Definition of Group Health Insurance
Published on December 18, 2019
What is group health insurance?
Group health insurance is a type of medical insurance policy for employees or members of a company or organization. A group health insurance plan typically provides health insurance coverage to its members at a lower cost since the risk to health insurers is spread across the members of the group health plan.
How group health insurance works
Businesses and organizations buy group health insurance plans in order to provide medical coverage to their employees or members. Only groups, and not individuals, can enroll in group medical insurance plans. Although all group health insurance plans are different due to variations in costs, health insurance companies, group plan types, and plan specifications, they typically share the following characteristics:
- Group medical insurance plans often require a 70 percent participation rate
- Group members have the choice of enrolling in or declining health coverage
- Group health premiums are shared between the company and its employees
- Family members and dependents can be added to group plans at additional cost
To enroll in a group health insurance plan, a business needs at least one full-time or full-time equivalent employee. According to the Affordable Care Act (ACA), small businesses with less than 50 full-time or full-time equivalent employees are not required to offer health insurance, while larger employers with more than 50 full-time employees are required to provide group medical insurance to their workforce.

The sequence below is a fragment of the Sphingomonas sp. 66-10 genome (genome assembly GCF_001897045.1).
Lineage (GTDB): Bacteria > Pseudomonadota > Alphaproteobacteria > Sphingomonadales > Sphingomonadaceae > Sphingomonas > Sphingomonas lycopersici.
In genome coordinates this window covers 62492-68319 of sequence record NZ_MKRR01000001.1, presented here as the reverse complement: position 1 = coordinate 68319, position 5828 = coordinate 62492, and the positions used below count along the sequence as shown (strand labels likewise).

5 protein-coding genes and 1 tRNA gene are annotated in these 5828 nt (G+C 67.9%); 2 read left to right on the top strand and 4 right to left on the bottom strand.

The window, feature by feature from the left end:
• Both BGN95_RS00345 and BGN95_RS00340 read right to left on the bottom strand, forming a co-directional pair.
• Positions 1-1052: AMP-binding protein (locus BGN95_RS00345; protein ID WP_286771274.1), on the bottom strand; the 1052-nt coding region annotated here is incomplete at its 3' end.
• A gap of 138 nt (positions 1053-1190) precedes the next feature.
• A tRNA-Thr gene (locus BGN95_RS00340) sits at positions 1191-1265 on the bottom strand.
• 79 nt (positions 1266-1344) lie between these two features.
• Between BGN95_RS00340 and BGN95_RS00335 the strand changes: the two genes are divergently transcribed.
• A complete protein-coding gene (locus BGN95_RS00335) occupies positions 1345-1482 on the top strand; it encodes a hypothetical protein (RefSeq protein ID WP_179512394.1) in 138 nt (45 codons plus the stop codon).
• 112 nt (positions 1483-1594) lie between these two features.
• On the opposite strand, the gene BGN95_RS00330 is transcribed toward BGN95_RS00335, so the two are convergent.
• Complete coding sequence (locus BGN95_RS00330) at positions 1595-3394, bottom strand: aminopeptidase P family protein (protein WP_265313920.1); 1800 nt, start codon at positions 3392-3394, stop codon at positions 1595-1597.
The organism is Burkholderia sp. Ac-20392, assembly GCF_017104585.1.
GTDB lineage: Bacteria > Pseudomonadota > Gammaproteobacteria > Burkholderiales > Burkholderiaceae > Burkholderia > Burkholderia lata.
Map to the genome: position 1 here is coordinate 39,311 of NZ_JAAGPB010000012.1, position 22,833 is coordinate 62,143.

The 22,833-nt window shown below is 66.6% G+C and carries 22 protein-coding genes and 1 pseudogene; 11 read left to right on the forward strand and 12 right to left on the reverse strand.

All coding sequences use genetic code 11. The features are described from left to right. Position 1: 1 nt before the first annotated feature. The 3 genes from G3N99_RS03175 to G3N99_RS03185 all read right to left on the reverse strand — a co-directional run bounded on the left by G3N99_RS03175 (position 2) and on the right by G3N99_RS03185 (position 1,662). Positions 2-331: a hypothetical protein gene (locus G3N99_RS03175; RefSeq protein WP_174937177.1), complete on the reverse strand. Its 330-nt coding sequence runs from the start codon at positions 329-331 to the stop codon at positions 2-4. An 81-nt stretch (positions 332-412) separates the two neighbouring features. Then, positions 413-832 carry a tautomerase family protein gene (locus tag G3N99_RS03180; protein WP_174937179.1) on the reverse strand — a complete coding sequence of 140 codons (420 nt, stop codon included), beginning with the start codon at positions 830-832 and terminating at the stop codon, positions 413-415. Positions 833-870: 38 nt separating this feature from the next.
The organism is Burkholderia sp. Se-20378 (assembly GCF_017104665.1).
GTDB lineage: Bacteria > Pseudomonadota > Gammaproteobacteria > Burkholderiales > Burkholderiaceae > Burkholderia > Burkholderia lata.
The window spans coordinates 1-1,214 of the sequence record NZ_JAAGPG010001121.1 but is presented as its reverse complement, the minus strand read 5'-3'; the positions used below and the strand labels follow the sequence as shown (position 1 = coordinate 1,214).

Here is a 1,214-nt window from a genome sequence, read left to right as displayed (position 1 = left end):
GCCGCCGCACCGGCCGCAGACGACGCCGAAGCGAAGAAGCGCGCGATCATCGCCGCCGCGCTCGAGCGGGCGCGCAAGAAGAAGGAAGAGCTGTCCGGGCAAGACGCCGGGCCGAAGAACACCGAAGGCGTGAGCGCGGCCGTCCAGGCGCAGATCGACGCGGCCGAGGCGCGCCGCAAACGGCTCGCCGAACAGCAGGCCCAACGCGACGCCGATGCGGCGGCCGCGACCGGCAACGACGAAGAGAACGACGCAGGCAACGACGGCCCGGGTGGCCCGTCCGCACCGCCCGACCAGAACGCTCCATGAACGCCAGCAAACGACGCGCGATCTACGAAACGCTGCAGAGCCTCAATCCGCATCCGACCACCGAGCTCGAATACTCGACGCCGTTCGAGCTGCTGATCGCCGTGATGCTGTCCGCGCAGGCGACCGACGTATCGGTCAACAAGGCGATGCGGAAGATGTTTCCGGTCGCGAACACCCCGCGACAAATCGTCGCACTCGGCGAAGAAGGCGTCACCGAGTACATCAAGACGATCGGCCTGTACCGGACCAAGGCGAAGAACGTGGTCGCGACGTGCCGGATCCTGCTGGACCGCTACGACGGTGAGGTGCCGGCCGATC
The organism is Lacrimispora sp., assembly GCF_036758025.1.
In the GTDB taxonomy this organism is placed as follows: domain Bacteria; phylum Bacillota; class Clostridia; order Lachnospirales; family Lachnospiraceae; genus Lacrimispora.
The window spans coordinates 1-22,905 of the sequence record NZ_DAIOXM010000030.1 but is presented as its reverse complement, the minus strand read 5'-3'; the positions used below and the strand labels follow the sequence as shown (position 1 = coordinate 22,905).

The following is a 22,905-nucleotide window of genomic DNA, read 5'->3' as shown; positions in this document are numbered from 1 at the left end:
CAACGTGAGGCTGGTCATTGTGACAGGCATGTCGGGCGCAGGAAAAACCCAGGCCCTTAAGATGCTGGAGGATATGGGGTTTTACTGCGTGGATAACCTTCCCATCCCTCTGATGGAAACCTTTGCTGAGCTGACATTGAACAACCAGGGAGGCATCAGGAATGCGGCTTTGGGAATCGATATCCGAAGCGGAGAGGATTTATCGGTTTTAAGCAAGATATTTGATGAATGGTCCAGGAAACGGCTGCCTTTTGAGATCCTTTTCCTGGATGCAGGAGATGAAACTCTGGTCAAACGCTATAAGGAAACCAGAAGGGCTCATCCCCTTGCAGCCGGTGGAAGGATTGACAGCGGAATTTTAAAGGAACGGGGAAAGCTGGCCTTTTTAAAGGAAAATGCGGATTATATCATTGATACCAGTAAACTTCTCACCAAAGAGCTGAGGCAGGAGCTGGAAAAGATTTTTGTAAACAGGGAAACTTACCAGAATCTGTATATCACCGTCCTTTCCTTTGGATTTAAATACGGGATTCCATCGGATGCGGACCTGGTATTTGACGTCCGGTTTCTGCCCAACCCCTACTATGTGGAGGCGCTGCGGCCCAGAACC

Advantages of group health insurance
The main benefit of group medical insurance is that group plans tend to have relatively low premiums. Due to the advantage of larger risk pools, group health insurance plans are often more affordable than individual health plans. When more people enroll in a group medical insurance plan, this spreads risk across a wider number of plan members in the group pool, allowing the high insurance cost of any one individual to be balanced by the premiums paid by other members of the plan.
One of the other major advantages of group medical insurance is the potential for tax benefits.
- For an employer, the money paid toward monthly employee premiums is usually tax-deductible
- For employees, premiums are paid with pre-tax dollars, which can reduce their taxable income
- Eligible small businesses may be able to qualify for the small business health care tax credit
Businesses and organizations can enroll in group medical insurance plans at any time during the year. Most group health plans are forms of employer-sponsored group health insurance, although medical insurance can also be bought through professional organizations or associations.
Common examples of group health plans include Health Maintenance Organization (HMO) plans and Preferred Provider Organization (PPO) plans.
- While HMO plans typically have the advantage of lower premiums due to contracting with providers within a specific network, they provide less flexibility in terms of how members can receive medical care.
- PPO plans usually have greater flexibility and options for seeing doctors and specialists at the expense of higher premiums.
To learn more about your options for affordable small business health insurance plans, visit eHealth.com or speak with one our licensed insurance agents.
This article is for general information and may not be updated after publication. Consult your own tax, accounting, or legal advisor instead of relying on this article as tax, accounting, or legal advice.